Direction = normalize(float3(1,1,-0.4));
	Color = float4(1,1,1,1);
	DistanceAtten = 1;
	ShadowAtten = 1;
#else
	float4 shadowCoord = TransformWorldToShadowCoord(WorldPos);
	Light mainLight = GetMainLight(shadowCoord);

	Direction = mainLight.direction;
	Color = mainLight.color;
	DistanceAtten = mainLight.distanceAttenuation;
	ShadowAtten = mainLight.shadowAttenuation;
#endif

}

I have this in a Sub Graph so I can easily add it to any other unlit graph, but it would work in the main graph too. For an example of how you’d use this further, see Unity’s article on custom lighting here. (I’ll write a similar thing here in the future)

The other two keywords work fine if defined in Shader Graph, and will also be set automatically by URP as long as they are Multi Compile & Global. But our hackish keyword of MAIN_LIGHT_CALCULATE_SHADOWS isn’t set automatically since it expects the other one. In order to enable it, we can either switch to the debug inspector and enter it manually (as shown in this tweet thread), or we can use material.EnableKeyword from a C# script as mentioned at the start.

With changes to Shader Graph / URP, this method could potentially break though… so be aware that you may need to fix things later if that does happen.

Alternative

The alternative, is bypassing those keywords entirely – or at the very least, bypassing the hackish one. Basically, this involves the “// do this code” from earlier, but copying it out of the #ifdef. In the case of the shadows, it’s editing the custom function to this :

void MainLight_float (float3 WorldPos, out float3 Direction, out float3 Color,
	out float DistanceAtten, out float ShadowAtten){

#ifdef SHADERGRAPH_PREVIEW
	Direction = normalize(float3(1,1,-0.4));
	Color = float4(1,1,1,1);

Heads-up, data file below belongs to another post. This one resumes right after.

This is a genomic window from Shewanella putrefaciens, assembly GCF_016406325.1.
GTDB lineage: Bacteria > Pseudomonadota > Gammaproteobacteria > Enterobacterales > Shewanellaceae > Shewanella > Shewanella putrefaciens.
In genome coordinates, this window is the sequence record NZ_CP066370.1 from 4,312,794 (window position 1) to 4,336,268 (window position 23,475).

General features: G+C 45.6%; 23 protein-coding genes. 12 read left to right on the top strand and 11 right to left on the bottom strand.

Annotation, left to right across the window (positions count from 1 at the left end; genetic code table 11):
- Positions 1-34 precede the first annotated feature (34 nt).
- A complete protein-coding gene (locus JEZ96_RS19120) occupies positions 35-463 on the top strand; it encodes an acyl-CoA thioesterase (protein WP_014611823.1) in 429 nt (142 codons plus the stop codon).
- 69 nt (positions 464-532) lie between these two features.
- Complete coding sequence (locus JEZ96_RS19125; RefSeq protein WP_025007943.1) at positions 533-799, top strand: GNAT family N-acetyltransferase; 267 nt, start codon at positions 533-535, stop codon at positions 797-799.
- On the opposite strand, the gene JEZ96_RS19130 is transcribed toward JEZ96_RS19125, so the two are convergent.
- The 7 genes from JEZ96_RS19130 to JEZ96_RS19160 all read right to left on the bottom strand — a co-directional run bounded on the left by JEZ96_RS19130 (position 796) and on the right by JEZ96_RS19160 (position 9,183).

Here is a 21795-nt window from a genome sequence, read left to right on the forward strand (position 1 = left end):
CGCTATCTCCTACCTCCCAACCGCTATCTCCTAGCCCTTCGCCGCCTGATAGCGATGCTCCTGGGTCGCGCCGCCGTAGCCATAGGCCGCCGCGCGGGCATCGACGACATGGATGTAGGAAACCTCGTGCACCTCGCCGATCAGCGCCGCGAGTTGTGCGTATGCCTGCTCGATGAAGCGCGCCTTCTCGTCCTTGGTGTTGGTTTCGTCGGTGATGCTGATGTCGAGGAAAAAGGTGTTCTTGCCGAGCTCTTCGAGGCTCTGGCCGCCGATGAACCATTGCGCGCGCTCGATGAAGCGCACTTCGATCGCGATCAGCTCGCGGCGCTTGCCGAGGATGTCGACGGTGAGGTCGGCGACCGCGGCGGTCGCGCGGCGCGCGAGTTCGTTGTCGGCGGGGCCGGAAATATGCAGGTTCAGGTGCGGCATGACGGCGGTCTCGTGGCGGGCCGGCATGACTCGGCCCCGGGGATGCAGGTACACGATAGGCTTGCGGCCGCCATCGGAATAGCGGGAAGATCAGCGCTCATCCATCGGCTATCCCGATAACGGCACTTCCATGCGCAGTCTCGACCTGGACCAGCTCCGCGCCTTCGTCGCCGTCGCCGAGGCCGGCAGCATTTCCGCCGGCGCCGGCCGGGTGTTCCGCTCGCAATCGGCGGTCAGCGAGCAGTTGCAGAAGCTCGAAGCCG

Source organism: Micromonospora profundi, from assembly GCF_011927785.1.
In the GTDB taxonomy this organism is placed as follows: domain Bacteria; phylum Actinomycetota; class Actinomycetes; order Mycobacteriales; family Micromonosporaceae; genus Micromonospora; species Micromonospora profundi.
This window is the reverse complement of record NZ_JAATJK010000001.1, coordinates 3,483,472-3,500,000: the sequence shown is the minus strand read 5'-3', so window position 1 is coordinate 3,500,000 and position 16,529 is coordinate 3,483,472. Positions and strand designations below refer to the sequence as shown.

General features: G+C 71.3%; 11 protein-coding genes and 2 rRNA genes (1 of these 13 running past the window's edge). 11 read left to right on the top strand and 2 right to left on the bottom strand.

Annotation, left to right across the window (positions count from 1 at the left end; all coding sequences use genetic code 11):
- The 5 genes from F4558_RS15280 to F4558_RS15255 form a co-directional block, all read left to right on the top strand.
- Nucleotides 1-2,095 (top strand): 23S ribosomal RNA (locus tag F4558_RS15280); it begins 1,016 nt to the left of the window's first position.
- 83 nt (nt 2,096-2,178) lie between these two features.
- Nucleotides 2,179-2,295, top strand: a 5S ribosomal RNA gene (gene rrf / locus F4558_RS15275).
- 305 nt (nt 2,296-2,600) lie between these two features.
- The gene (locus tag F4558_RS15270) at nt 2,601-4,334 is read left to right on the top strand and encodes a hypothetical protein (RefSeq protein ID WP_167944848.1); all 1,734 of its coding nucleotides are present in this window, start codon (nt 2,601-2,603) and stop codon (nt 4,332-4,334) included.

DistanceAtten = 1;
	ShadowAtten = 1;
#else
	Light mainLight = GetMainLight();
	Direction = mainLight.direction;
	Color = mainLight.color;
	DistanceAtten = mainLight.distanceAttenuation;

	float4 shadowCoord = TransformWorldToShadowCoord(WorldPos);
	// or if cascades are needed (and _MAIN_LIGHT_SHADOWS_CASCADE isn't defined) :
	// half cascadeIndex = ComputeCascadeIndex(WorldPos);
	// float4 shadowCoord = mul(_MainLightWorldToShadow[cascadeIndex], float4(WorldPos, 1.0));

	ShadowSamplingData shadowSamplingData = GetMainLightShadowSamplingData();
	float shadowStrength = GetMainLightShadowStrength();
	ShadowAtten = SampleShadowmap(shadowCoord, TEXTURE2D_ARGS(_MainLightShadowmapTexture, sampler_MainLightShadowmapTexture), shadowSamplingData, shadowStrength, false);
#endif
}

There’s two options here :

Either we use the custom function code without adding any keywords to the graph. This would work fine as long as we don’t have shadow cascades or need to support soft shadows. If we need shadow cascades, we could manually adjust the function, see the commented part. For soft shadows might want to look at the SampleShadowmapFiltered method for that. But this is a bit awkward to have these hardcoded, and less flexible if we want to change them later.

Another better alternative (and my preferred method), is to use this edited function (without the commented shadow cascades part), along with the _MAIN_LIGHT_SHADOWS_CASCADE and _SHADOWS_SOFT keywords in the graph – as Global Multi Compile keywords, see image from earlier. With this setup, we still bypass the need for the hackish MAIN_LIGHT_CALCULATE_SHADOWS one, but rely on the the other two which are set automatically by URP. Having this all in a subgraph is even better. With this method we can easily support shadows without needing to enter the debug inspector / enable from C# and the shadow cascades & soft shadows options remain toggleable.

Hope this helps!